Anna Maria Porter

Sarah Josepha Hale, Woman's Record; or, Sketches of all Distinguished Women (1852; 1855) 477-78.

ANNA MARIA PORTER was the daughter of an Irish officer, who died soon after her birth, leaving a widow and several children, with but a small patrimony for their support. Mrs. Porter took her family to Scotland soon after, and there, with her only and elder sister, Jane, and their brother, Sir Rober Ker Porter, she received the rudiments of her education. Sir Walter Scott, when a student at college, was intimate with the family, and, we are told, "was very fond of either teasing the little female student when very gravely engaged with her book, or more often fondling her on his knees, and telling her stories of witches and warlocks, till both forgot their former playful merriment in the marvellous interest of the tale." Mrs. Porter removed to Ireland, and subsequently to London, chiefly with a view to the education of her children.

Anna Maria became an authoress at the age of twelve. Her first work as called "Artless Tales," and was published in 1793. "Don Sebastian, or the House of the Braganza," is considered her best novel. Some of her others are, "The Lake of Killarney," "A Sailor's Friendship and a Soldier's Love," "The Hungarian Brothers," "Ballad Romances, and other Poems," "The Recluse of Norway," "The Knight of St. John," "Roche Blanche," and "Honour O'Hara." Miss Porter died at Bristol, while on a visit to her brother, Dr. Porter, on the 21st of June, 1832, aged fifty-two.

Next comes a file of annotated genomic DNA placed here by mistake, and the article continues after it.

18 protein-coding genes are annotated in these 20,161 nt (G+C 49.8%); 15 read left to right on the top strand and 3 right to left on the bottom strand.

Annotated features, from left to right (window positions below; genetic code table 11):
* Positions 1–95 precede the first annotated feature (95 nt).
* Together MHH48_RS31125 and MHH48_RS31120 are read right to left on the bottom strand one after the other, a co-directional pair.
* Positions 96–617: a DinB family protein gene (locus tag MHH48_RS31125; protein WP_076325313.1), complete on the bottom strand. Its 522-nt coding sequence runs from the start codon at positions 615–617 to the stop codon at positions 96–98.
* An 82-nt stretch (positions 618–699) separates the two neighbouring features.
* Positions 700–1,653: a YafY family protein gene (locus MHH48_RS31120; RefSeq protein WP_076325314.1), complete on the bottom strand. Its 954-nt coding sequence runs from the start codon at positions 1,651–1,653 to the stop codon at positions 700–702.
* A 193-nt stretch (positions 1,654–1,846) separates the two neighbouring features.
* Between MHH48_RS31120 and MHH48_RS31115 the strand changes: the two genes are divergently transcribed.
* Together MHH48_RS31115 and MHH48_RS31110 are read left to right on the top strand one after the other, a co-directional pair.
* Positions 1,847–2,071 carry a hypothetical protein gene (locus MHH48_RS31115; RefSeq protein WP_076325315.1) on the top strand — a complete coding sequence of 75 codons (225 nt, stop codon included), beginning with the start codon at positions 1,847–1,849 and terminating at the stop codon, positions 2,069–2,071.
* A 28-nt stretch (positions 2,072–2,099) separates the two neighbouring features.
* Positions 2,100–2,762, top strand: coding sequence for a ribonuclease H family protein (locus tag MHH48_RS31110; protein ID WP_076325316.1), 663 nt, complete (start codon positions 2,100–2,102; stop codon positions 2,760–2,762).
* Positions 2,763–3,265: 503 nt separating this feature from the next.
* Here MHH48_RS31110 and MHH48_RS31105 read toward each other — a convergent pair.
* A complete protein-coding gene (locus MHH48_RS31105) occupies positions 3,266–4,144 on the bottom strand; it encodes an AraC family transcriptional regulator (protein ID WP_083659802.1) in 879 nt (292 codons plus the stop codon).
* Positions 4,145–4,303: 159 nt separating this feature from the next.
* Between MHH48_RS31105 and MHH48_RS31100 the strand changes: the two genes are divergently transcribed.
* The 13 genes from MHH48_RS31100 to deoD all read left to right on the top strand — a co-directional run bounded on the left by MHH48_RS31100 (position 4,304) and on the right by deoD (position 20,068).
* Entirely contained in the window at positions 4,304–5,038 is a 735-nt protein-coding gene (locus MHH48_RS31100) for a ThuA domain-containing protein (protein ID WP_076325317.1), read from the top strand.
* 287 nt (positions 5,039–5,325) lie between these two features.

The number of her novels is really astonishing, more than fifty volumes were the product of her pen. In all her works, Miss Anna Maria Porter portrays the domestic affections, and the charms of benevolence and virtue, with that warmth and earnestness which interests the feelings; but in "Don Sebastian" we have an interesting plot, and characters finely discriminated and drawn. The author has, therefore, shown a higher order of genius in this novel than in her others, because she has displayed more constructive power.